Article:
and they treat me better than I deserve to be treated. But a man or woman
who makes a huge wage for memorizing lines and reciting them in front of a
camera is no longer my idea of a shining star we should all look up to.
How can a man or woman who makes an eight-figure wage and lives in insane
luxury really be a star in today's world, if by a "star" we mean someone
bright and powerful and attractive as a role model? Real stars are not
riding around in the backs of limousines or in Porsches or getting trained
in yoga or Pilates and eating only raw fruit while they have Vietnamese
girls do their nails.
They can be interesting, nice people, but they are not heroes to me any
longer. A real star is the soldier of the 4th Infantry Division who poked
his head into a hole on a farm near Tikrit, Iraq. He could have been met by
a bomb or a hail of AK-47 bullets. Instead, he faced an abject Saddam
Hussein and the gratitude of all of the decent people of the world.
A real star is the U.S. soldier who was sent to disarm a bomb next to a
road north of Baghdad. He approached it, and the bomb went off and killed
A real star, the kind who haunts my memory night and day, is the U.S.
soldier in Baghdad who saw a little girl playing with a piece of unexploded
ordnance on a street near where he was guarding a station. He pushed her
aside and threw himself on it just as it exploded. He left a family desolate
in California and a little girl alive in Baghdad.
The stars who deserve media attention are not the ones who have lavish
weddings on TV but the ones who patrol the streets of Mosul even after two
of their buddies were murdered and their bodies battered and stripped for
the sin of trying to protect Iraqis from terrorists.
We put couples with incomes of $100 million a year on the covers of our
magazines. The noncoms and officers who barely scrape by on military pay but
stand on guard in Afghanistan and Iraq and on ships and in submarines and
near the Arctic Circle are anonymous as they live and die.
I am no longer comfortable being a part of the system that has such poor
values, and I do not want to perpetuate those values by pretending that who
is eating at Morton's is a big subject.
There are plenty of other stars in the American firmament...the policemen
and women who go off on patrol in South Central and have no idea if they
will return alive; the orderlies and paramedics who bring in people who have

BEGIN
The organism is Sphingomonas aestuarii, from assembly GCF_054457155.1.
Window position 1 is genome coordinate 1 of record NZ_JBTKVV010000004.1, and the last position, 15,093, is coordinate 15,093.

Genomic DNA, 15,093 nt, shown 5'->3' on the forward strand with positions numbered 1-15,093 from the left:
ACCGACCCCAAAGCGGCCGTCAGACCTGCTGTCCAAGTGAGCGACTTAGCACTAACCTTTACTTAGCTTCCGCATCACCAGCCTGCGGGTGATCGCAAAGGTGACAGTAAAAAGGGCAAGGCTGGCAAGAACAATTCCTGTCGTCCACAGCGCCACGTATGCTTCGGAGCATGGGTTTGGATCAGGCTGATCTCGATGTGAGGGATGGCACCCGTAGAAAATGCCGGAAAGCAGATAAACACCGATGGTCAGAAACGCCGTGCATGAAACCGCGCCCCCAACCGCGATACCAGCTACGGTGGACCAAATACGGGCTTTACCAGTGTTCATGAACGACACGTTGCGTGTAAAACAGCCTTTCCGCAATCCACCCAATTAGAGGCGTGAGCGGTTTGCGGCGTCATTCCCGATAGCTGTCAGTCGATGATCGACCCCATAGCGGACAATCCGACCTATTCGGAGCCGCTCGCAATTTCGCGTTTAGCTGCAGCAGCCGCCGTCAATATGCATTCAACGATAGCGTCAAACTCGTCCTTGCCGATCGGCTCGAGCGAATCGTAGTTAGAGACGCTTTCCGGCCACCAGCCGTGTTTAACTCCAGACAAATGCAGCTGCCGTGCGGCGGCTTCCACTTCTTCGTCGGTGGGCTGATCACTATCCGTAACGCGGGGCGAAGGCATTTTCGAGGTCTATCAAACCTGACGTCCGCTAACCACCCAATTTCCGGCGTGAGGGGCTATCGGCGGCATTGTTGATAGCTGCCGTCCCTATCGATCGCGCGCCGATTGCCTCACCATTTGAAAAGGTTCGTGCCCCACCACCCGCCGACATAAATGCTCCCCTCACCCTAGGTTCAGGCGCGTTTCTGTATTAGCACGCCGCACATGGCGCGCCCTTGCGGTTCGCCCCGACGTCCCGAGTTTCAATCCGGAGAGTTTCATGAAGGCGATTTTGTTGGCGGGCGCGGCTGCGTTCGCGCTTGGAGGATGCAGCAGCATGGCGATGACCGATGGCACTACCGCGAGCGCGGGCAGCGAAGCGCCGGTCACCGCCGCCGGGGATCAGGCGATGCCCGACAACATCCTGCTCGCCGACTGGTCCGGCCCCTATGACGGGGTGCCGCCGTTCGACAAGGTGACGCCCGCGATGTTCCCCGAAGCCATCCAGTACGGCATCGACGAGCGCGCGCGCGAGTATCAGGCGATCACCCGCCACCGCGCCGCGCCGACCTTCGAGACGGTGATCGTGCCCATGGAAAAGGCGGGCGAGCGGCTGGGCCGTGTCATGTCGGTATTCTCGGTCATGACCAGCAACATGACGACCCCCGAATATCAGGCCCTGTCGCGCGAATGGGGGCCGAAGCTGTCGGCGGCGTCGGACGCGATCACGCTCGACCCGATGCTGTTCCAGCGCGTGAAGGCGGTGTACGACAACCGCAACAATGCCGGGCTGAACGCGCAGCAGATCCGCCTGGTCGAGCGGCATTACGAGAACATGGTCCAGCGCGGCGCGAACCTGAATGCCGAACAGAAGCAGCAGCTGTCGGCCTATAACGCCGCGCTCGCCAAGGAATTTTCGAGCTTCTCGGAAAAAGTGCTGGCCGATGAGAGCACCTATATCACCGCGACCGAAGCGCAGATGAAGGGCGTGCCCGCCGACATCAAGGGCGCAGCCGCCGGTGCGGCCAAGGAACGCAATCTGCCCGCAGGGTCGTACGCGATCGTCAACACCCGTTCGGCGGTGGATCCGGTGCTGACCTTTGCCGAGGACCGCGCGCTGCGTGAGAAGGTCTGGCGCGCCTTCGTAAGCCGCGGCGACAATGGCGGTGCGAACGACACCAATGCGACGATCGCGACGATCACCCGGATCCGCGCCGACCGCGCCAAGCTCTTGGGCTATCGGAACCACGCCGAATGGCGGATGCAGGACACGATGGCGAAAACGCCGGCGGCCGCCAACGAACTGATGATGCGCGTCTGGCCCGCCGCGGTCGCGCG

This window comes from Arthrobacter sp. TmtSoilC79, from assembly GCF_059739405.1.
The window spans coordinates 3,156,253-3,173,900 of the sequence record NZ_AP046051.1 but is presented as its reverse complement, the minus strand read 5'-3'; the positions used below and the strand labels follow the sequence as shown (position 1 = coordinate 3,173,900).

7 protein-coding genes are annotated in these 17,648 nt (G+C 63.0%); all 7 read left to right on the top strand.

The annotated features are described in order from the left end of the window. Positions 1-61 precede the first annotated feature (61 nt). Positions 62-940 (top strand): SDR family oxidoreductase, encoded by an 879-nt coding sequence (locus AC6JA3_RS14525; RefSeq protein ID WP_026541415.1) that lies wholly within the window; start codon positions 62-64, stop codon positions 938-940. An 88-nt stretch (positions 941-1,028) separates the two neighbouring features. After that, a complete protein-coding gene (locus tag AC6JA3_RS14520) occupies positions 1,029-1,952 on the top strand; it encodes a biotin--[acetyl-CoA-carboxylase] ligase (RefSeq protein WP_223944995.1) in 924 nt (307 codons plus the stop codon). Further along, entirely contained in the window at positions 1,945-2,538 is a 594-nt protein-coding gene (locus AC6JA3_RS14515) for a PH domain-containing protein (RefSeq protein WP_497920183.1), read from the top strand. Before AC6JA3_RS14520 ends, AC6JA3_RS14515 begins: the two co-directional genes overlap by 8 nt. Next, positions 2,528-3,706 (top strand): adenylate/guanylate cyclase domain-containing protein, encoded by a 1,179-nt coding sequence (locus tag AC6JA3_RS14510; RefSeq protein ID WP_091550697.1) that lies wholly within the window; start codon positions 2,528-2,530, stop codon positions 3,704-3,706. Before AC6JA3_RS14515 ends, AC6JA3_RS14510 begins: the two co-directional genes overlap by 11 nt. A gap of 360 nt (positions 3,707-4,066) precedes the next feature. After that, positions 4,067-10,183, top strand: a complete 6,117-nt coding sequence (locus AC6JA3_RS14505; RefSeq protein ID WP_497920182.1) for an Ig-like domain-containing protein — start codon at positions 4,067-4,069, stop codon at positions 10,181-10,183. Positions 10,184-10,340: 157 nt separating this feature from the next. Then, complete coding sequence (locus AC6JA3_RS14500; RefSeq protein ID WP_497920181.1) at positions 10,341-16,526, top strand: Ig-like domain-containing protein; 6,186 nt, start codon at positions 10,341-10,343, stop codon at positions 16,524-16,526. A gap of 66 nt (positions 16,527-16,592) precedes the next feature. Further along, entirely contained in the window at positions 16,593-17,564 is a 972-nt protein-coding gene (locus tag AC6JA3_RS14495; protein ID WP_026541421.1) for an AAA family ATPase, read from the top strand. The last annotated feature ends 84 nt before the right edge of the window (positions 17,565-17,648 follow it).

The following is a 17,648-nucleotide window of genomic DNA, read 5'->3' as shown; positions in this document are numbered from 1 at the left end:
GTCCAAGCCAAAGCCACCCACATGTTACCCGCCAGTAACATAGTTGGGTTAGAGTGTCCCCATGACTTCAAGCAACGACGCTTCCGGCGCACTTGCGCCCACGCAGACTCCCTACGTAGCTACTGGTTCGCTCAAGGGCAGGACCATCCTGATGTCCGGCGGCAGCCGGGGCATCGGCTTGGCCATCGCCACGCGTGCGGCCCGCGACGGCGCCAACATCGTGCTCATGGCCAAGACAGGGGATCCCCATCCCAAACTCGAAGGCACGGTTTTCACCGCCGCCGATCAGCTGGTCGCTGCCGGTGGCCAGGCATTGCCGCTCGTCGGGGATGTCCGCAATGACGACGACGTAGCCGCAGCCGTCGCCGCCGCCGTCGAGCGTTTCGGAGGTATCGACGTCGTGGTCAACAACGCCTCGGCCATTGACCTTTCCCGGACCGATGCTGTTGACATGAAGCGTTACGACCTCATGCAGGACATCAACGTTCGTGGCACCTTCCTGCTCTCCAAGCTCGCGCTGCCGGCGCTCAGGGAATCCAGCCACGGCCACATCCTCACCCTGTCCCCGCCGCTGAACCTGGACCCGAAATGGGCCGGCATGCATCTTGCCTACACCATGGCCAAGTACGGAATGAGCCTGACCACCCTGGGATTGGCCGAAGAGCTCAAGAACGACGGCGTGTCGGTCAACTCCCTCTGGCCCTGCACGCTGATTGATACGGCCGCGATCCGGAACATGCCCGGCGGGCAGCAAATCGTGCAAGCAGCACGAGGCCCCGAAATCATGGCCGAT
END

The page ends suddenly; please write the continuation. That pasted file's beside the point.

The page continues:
been in terrible accidents and prepare them for surgery; the teachers and
nurses who throw their whole spirits into caring for autistic children; the
kind men and women who work in hospices and in cancer wards.
Think of each and every fireman who was running up the stairs at the
World Trade Center as the towers began to collapse. Now you have my idea of
a real hero.
I came to realize that life lived to help others is the only one that
matters. This is my highest and best use as a human. I can put it another
way. Years ago, I realized I could never be as great an actor as Olivier or
as good a comic as Steve Martin...or Martin Mull or Fred Willard--or as good
an economist as Samuelson or Friedman or as good a writer as Fitzgerald. Or
even remotely close to any of them.
But I could be a devoted father to my son, husband to my wife and, above
all, a good son to the parents who had done so much for me. This came to be
my main task in life. I did it moderately well with my son, pretty well with
my wife and well indeed with my parents (with my sister's help). I cared for
and paid attention to them in their declining years. I stayed with my father
as he got sick, went into extremis and then into a coma and then entered
immortality with my sister and me reading him the Psalms.
This was the only point at which my life touched the lives of the
soldiers in Iraq or the firefighters in New York. I came to realize that
life lived to help others is the only one that matters and that it is my
duty, in return for the lavish life God has devolved upon me, to help others
He has placed in my path. This is my highest and best use as a human.
By Ben Stein
Forwarded by Auntie Bev
Those Grand Old Burma
Shave Road Signs
Remember these? For
those who never saw any
of the Burma Shave
signs, here is a quick
lesson in our history of
the1930's and '40's.
Before there were
everyone drove the old 2
lane roads, Burma Shave
signs would be posted
all over the countryside
in farmers' fields. They
were small red signs
with white letters. Five
signs, about 100 feet
apart, each containing 1
line of a 4 line
couplet...... and the
obligatory 5th sign
advertising Burma Shave,
a popular shaving cream.
Here are more of the
TRAINS DON'T WANDER
ALL OVER THE MAP
'CAUSE NOBODY SITS
IN THE ENGINEER'S LAP
SHE KISSED THE HAIRBRUSH
SHE THOUGHT IT WAS
HER HUSBAND JAKE
DON'T LOSE YOUR HEAD
TO GAIN A MINUTE
YOU NEED YOUR HEAD
YOUR BRAINS ARE IN IT
DROVE TOO LONG
NEXT IS NOT AMUSING
GOOD MORNING, NURSE
TO HER RECKLESS DEAR
LET'S HAVE LESS BULL
AND MORE STEER
SPEED WAS HIGH
WEATHER WAS NOT
TIRES WERE THIN
X MARKS THE SPOT
THE MIDNIGHT RIDE
OF PAUL FOR BEER
LED TO A WARMER
AROUND THE CURVE
NO MATTER THE PRICE
NO MATTER HOW NEW
THE BEST SAFETY DEVICE
IN THE CAR IS YOU
A GUY WHO DRIVES
A CAR WIDE OPEN
IS NOT THINKIN'
HE'S JUST HOPIN'
LOOK EACH WAY
A HARP SOUNDS NICE
BUT IT'S HARD TO PLAY
BOTH HANDS ON THE WHEEL
EYES ON THE ROAD
THAT'S THE SKILLFUL
THE ONE WHO DRIVES
WHEN HE'S BEEN DRINKING
DEPENDS ON YOU
TO DO HIS THINKING
CAR IN DITCH
DRIVER IN TREE
THE MOON WAS FULL
AND SO WAS HE.
And my all time
PASSING SCHOOL ZONE
TAKE IT SLOW
LET OUR LITTLE
Lecture at 3:00 a.m.
Being in no shape to drive, the man decided to leave his car at the side of
the road and walk home. As he was walking unsteadily along, a policeman stopped
"Would you explain what you are doing here at 3 AM." the officer said.
"I'm heading to a lecture," he replied.
"Just who is going to give a lecture at this hour?" asked the cop.
"My wife, that's who!" mumbled the man.